My rambling thoughts on recent teachings…

Barbara Mahler MR 3-18-19 - 184546 - CREDIT DAVID GONSIER (2)photo: David Gonsier …Performance as part of the Movement Research Presenting Series 3/19/19 ..¨In Bundled Postures¨ loosely inspired by Eadweard Muybridge´s motiion photography

I have been teaching a lot, and therefore learning a lot about the body, about connecting, about relating, about moving. Without teaching I myself would probably no longer be interested in moving, especially  in the subtle, and expressive ways I love because the journey then, as a solo artist, would be too deep to go alone.

From some of my workshops this past year I have written about some of my experiences. Most are directly connected to and inspired by the particular group of people I was working with.

Here are some of my random thoughts….

Some of the hardest things to do in a short period of time is to change the way one thinks about how they should ¨look¨, what ¨good alignment is¨, what does it mean to ¨let go¨,; how to integrate  large amounts of information, both on a body and an intellectual level; how to be confident in a process of not knowing, not fully understanding – to trust. .

How do we practice , especially alone, without over-analyzing, without worry;  using imagery, direction and patience to support the daily work. Regardless of the style, aesthetic, viewpoint, perspective, – it all takes practice that is thoughtful, and physically exploratory.

Align the bones, using thought /direction, and gravity, and the muscles, tissue, fascia will sort itself out over time, allowing a new structure to evolve. Change happens slowly, over time, and can happen so slowly that by the time we realize there has been a shift, it can seem sudden,-sparked by one minute, one hour, one movement, one class although in reality change is slow , and non-linear.

Sensations, small aches, pains, soreness are fleeting experiences that come and go. They are seductive at times, drawing our attention away from the simplicity and steadiness of our practice, potentially overriding the work we do with the body structure. The skeleton itself has no real sensation.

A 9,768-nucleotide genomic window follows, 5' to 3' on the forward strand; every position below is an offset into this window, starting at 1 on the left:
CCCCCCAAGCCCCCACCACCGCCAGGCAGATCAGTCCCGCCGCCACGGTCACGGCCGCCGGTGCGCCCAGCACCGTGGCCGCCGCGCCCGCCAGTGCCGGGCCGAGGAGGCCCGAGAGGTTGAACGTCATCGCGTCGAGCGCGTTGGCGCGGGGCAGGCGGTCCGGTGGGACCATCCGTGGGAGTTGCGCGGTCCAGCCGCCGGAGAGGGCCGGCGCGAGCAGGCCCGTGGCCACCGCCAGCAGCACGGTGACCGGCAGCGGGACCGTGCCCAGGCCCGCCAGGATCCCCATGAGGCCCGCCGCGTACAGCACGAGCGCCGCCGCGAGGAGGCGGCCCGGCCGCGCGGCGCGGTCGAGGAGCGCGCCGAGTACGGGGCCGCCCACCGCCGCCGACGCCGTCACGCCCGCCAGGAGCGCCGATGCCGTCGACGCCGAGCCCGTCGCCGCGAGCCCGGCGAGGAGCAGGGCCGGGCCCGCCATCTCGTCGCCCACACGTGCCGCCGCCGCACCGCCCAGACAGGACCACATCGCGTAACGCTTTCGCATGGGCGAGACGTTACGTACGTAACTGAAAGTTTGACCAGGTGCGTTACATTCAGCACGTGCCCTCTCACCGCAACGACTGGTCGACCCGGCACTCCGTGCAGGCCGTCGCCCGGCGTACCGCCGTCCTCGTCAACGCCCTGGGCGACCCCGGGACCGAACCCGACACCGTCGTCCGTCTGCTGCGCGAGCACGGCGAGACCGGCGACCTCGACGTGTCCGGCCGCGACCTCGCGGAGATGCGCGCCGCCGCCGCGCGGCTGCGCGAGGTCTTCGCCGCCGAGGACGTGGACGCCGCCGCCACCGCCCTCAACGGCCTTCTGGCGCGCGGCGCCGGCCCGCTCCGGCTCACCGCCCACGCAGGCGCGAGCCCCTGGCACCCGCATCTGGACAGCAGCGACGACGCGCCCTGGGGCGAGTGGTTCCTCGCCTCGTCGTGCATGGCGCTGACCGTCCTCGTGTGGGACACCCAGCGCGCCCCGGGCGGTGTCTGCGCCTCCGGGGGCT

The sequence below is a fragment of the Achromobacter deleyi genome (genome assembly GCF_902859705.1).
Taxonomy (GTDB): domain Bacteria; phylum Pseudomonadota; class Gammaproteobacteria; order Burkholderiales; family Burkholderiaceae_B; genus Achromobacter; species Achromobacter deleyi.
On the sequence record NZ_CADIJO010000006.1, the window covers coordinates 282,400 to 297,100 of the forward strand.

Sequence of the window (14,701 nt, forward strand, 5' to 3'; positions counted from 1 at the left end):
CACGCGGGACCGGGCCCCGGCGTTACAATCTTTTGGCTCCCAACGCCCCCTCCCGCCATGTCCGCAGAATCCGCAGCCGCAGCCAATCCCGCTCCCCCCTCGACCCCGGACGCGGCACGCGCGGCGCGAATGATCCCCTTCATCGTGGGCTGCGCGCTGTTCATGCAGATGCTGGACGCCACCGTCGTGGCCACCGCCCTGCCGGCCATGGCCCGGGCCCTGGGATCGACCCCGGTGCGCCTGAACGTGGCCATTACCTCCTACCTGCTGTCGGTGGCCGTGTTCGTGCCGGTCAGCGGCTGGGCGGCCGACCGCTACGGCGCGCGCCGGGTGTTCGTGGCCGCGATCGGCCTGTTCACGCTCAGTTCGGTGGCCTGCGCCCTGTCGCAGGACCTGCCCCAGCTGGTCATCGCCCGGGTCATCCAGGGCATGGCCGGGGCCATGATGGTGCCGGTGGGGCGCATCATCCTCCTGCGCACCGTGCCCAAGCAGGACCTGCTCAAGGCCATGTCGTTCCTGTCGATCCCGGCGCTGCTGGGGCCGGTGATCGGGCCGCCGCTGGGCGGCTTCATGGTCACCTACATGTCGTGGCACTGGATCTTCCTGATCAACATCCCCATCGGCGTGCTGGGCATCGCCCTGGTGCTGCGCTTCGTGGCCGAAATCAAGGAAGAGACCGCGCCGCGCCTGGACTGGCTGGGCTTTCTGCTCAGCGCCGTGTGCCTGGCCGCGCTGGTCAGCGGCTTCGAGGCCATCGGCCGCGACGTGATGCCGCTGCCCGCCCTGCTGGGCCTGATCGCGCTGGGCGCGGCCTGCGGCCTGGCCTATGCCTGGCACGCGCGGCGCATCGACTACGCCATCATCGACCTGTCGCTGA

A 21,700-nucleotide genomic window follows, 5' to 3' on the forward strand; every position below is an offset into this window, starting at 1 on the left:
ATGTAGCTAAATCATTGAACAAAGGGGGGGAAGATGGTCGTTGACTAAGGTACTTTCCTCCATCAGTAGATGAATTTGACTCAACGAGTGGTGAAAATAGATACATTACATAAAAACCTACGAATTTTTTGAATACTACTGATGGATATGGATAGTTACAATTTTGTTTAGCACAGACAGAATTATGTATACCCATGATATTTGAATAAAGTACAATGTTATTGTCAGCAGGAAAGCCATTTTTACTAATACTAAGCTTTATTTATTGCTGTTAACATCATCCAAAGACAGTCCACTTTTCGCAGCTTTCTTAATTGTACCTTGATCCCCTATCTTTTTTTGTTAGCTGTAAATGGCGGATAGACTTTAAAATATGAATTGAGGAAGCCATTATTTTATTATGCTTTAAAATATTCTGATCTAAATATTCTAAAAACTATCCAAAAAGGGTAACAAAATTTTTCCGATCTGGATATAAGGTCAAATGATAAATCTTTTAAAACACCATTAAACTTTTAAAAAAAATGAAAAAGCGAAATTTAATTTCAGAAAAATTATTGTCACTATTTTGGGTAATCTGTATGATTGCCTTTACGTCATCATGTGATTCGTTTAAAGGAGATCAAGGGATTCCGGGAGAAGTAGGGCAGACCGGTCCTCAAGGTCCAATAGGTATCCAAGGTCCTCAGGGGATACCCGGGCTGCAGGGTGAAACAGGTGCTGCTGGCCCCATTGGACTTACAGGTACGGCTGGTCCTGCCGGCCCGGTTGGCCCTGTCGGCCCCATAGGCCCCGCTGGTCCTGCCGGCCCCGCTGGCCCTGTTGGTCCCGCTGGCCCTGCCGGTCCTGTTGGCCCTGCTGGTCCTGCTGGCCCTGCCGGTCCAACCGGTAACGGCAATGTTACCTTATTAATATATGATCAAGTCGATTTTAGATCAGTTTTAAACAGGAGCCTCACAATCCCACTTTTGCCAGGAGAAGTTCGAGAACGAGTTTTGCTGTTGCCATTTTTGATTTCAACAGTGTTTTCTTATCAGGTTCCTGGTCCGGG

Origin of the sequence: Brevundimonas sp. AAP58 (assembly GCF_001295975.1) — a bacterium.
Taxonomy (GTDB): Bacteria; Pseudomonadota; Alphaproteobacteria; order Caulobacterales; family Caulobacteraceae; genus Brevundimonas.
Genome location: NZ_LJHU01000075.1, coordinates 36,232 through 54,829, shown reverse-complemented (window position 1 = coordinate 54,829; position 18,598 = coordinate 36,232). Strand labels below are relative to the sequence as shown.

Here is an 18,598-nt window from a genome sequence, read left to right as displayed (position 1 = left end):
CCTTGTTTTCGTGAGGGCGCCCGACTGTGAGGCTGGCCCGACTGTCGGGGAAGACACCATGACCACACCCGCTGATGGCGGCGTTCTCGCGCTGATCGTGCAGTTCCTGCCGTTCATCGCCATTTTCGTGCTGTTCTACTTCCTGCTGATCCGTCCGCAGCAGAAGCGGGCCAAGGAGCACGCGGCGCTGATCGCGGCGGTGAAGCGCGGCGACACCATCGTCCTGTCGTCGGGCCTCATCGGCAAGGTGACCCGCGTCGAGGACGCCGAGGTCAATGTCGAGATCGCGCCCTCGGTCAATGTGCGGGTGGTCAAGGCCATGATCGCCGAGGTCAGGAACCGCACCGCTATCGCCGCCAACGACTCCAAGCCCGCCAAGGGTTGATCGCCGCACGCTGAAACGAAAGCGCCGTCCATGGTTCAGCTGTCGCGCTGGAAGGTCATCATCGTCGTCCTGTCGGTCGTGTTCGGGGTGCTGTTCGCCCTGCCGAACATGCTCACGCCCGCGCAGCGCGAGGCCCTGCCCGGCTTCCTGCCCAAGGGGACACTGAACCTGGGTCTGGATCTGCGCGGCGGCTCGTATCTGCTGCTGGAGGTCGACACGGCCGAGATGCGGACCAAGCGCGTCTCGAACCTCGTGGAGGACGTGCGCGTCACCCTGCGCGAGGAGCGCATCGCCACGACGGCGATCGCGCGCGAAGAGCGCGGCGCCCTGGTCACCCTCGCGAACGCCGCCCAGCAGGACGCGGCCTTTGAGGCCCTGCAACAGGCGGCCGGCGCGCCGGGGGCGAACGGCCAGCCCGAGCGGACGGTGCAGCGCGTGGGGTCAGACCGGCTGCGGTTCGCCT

All too often  these sensations, feelings, became the base upon which we place our attention.  These experience are important, as they can keep us excited and interested but they do not necessarily lend themselves to deep change, to a deep knowing of  who we are; ourselves and the way we move in the world in our bodies .

Think of, imagine the movement. Refrain, as best you an, to fit everything you feel into a linear container of right and wrong, of black and white. Learning is a process, revealing itself over time with patience and practice. Sometimes change happens and cannot be simply explained, or intellectually understood but clearly, it has occurred.

Let the body learn. Use information to relax the mind, for the body cannot be directed by thoughts, but it can be directed through imagery, movement and breath.

Now more than 40 years ago, it is understood that the mind and body are not separate, and practiced imagery/direction creates change by helping to override the habitual movement patterns.

I love the work i teach, i practice, for I want to continue to improve as a teacher, bodyworker/healer/helper, dancer, person.

video from NDA Performance Mix 33 at University Settlement Speyer Hall by Jacob Hiss

About Barbara Mahler Dances

Barbara Mahler is a long-standing and active member of the New York City dance community as a choreographer, performer and educator - a master teacher of and major contributor to Klein Technique™ and a Zero Balancing Teacher and Practitioner, involved in the extraordinary and intricate world of movement and the body: moving, sculpting, teaching, re-educating: always learning. As a Her choreographer, she draws upon the intricate and infinite possibilities of the textures of time, space and the (her) body, creating dances that are spare, articulate, emotional," and elegant" (NY Times). Her choreography is consistent with her teaching vision and bodywork: exploring the endless possibilities that the body can reveal. Barbara has been an on-going faculty member with Movement Research (NYC) since 2004 and was an ongoing guest faculty at the State Theater School in Copenhagen, Denmark 1994-2015. She has taught at many other studios, colleges, and dance festivals in the greater NY area as well as across the US. She travels abroad and across the United States, Canada and Europe creating, performing and teaching. Barbara is a senior teacher and practitioner of Zero Balancing, a hands on healing modality, maintaining a private practice in movement therapy, and body work.
This entry was posted in barbara mahler/klein technique, dance and performance, dance/performance, klein technique, klein/mahler, somatics, workshops. Bookmark the permalink.

Leave a Reply

Fill in your details below or click an icon to log in:

WordPress.com Logo

You are commenting using your WordPress.com account. Log Out /  Change )

Google photo

You are commenting using your Google account. Log Out /  Change )

Twitter picture

You are commenting using your Twitter account. Log Out /  Change )

Facebook photo

You are commenting using your Facebook account. Log Out /  Change )

Connecting to %s